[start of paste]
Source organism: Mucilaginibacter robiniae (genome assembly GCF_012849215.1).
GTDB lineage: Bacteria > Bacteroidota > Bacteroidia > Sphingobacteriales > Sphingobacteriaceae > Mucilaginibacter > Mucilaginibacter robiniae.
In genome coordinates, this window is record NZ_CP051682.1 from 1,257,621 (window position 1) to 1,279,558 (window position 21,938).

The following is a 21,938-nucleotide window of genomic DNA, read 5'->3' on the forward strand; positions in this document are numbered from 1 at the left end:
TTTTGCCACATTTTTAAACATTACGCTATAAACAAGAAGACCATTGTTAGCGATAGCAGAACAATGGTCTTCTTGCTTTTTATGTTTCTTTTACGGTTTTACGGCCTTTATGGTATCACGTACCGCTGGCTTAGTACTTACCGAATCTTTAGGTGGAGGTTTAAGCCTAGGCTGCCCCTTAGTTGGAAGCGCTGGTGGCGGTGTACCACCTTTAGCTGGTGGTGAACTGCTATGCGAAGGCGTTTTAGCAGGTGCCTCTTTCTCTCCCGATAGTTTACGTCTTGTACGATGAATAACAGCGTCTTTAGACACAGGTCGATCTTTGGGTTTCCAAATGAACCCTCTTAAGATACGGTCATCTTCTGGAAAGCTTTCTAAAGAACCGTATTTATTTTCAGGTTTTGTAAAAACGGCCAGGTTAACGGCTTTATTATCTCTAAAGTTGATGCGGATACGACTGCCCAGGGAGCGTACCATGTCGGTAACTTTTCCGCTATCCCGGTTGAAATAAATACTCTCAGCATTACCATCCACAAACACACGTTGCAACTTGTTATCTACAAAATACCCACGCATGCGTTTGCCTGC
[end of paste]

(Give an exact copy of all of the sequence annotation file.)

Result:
Source organism: Mucilaginibacter robiniae (genome assembly GCF_012849215.1).
GTDB lineage: Bacteria > Bacteroidota > Bacteroidia > Sphingobacteriales > Sphingobacteriaceae > Mucilaginibacter > Mucilaginibacter robiniae.
In genome coordinates, this window is record NZ_CP051682.1 from 1,257,621 (window position 1) to 1,279,558 (window position 21,938).

The following is a 21,938-nucleotide window of genomic DNA, read 5'->3' on the forward strand; positions in this document are numbered from 1 at the left end:
TTTTGCCACATTTTTAAACATTACGCTATAAACAAGAAGACCATTGTTAGCGATAGCAGAACAATGGTCTTCTTGCTTTTTATGTTTCTTTTACGGTTTTACGGCCTTTATGGTATCACGTACCGCTGGCTTAGTACTTACCGAATCTTTAGGTGGAGGTTTAAGCCTAGGCTGCCCCTTAGTTGGAAGCGCTGGTGGCGGTGTACCACCTTTAGCTGGTGGTGAACTGCTATGCGAAGGCGTTTTAGCAGGTGCCTCTTTCTCTCCCGATAGTTTACGTCTTGTACGATGAATAACAGCGTCTTTAGACACAGGTCGATCTTTGGGTTTCCAAATGAACCCTCTTAAGATACGGTCATCTTCTGGAAAGCTTTCTAAAGAACCGTATTTATTTTCAGGTTTTGTAAAAACGGCCAGGTTAACGGCTTTATTATCTCTAAAGTTGATGCGGATACGACTGCCCAGGGAGCGTACCATGTCGGTAACTTTTCCGCTATCCCGGTTGAAATAAATACTCTCAGCATTACCATCCACAAACACACGTTGCAACTTGTTATCTACAAAATACCCACGCATGCGTTTGCCTGC